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Cork

"It's the wrong decision" - former CEO laments council decision to lend film festival €200,000

Cork Film Festival has been in financial trouble for a number of years.

shutterstock_36829765 (1) Shutterstock / Peter Zurek Shutterstock / Peter Zurek / Peter Zurek

THE DECISION BY Cork City Council to loan the city’s international film festival €200,000 has been branded the “wrong” one by the festival’s former CEO.

Last night the council voted by a margin of 18 to eight to grant the city’s film festival a €200,000 loan, to be repaid by 2024 without interest and without any security taken. The hour-long meeting was a special one convened especially for the purpose of voting on the issue.

The film festival, which hosted its 60th edition last November, has been in financial trouble for a number of years, and is currently in debt to the tune of more than €260,000.

Speaking this morning to the Neil Prendeville Show on Cork’s Red FM, former festival CEO Mick Hannigan said that the council is “making the wrong decision” by giving the loan.

“I can understand why the councillors have done so, basically they had a gun put to their heads,” Hannigan, who was let go by the festival along with working partner Una Feely in 2013, said.

I think a great factor in why this loan was given is that €100,000 of the money is owed to Cork businesses, and another €30,000 is owed to Revenue.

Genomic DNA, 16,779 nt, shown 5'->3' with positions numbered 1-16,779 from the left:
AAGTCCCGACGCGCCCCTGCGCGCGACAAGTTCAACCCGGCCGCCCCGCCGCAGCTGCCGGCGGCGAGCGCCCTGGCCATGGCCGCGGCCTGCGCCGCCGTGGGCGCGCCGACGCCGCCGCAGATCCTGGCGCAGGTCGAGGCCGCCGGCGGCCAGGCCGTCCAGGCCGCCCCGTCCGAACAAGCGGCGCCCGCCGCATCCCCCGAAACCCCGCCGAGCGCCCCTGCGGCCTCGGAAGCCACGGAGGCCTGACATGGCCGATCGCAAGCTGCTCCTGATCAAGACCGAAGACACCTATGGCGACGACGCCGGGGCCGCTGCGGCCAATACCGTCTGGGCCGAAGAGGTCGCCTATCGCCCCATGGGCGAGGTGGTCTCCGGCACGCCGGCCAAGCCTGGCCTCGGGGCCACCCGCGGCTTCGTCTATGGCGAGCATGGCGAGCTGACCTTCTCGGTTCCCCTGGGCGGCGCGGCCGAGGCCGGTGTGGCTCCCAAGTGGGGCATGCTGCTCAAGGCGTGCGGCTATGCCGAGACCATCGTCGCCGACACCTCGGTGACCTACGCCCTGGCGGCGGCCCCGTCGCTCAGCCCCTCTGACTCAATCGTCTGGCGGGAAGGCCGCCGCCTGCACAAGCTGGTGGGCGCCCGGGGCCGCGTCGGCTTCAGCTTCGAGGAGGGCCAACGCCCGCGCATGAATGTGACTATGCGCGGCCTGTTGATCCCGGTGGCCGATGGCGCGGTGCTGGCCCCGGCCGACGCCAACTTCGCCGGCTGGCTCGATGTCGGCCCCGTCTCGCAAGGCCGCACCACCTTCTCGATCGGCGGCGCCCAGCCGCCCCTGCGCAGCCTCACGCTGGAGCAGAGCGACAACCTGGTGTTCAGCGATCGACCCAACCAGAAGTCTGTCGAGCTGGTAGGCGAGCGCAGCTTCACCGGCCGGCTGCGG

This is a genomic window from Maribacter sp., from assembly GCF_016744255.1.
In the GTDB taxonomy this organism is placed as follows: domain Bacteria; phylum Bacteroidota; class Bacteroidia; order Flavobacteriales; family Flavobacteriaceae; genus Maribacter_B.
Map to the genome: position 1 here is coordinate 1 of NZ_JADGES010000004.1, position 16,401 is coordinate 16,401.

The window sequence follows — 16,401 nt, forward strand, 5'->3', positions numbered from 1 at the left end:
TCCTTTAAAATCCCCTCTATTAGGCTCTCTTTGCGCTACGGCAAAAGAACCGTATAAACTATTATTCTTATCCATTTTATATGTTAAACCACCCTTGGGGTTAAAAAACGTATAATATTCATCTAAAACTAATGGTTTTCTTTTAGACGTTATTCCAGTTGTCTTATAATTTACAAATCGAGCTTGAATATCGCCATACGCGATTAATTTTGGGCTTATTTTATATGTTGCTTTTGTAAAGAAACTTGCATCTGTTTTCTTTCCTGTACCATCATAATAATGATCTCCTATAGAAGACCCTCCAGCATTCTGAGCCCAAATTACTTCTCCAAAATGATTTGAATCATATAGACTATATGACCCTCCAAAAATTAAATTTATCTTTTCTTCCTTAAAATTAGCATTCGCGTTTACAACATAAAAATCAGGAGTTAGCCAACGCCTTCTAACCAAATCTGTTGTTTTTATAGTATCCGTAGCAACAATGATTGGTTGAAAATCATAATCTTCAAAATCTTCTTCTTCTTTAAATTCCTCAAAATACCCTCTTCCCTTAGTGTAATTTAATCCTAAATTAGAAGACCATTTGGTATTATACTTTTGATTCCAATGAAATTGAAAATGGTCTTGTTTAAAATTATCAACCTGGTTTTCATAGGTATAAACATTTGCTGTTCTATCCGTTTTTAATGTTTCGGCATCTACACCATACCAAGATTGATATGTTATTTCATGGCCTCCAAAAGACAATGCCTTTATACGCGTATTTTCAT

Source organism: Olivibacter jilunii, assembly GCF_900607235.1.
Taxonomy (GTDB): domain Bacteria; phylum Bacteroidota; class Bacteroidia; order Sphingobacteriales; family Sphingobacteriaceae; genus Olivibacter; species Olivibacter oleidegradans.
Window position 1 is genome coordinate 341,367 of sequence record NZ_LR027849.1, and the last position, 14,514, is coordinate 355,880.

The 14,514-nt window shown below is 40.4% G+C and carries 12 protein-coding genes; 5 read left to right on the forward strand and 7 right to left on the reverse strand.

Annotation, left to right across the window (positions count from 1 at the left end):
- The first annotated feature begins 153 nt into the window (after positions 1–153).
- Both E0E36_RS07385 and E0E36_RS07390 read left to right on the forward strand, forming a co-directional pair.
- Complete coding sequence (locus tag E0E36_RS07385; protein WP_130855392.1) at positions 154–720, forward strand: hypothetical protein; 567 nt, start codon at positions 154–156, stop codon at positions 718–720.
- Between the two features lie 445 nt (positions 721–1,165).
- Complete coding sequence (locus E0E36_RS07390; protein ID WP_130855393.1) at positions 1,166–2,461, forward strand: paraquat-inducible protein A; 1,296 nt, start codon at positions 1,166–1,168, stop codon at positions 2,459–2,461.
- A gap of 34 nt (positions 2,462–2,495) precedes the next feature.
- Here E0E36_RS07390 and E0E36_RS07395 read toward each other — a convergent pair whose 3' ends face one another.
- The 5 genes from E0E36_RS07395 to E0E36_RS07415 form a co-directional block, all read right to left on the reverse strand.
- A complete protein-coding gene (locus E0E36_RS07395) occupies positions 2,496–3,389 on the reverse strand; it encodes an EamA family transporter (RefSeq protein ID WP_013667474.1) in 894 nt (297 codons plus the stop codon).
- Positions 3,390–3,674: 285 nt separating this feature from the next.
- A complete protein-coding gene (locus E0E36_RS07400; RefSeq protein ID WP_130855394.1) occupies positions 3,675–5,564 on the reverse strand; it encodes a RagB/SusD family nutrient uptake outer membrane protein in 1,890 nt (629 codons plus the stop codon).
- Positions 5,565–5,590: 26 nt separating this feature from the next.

The film festival is estimated to bring in €2.5 million for the local economy each year, while it is recognised internationally to the extent that a result at Cork can place a feature on the longlist for the Academy Awards.

“Handing out the money isn’t sufficient in itself, there needs to be far greater oversight of the financial practices,” said Hannigan, who had previously written to the council stating that full sight of the festival’s books should be granted to the council before any decision was made, something that reportedly did not come to fruition.

“Over €136,000 was lost by the festival after we left in 2013, I was ringing alarm bells about that then,” he said.

Hannigan added that the fact no-one seems to know what happened to cause that loss is a “central question that nobody has answered”.

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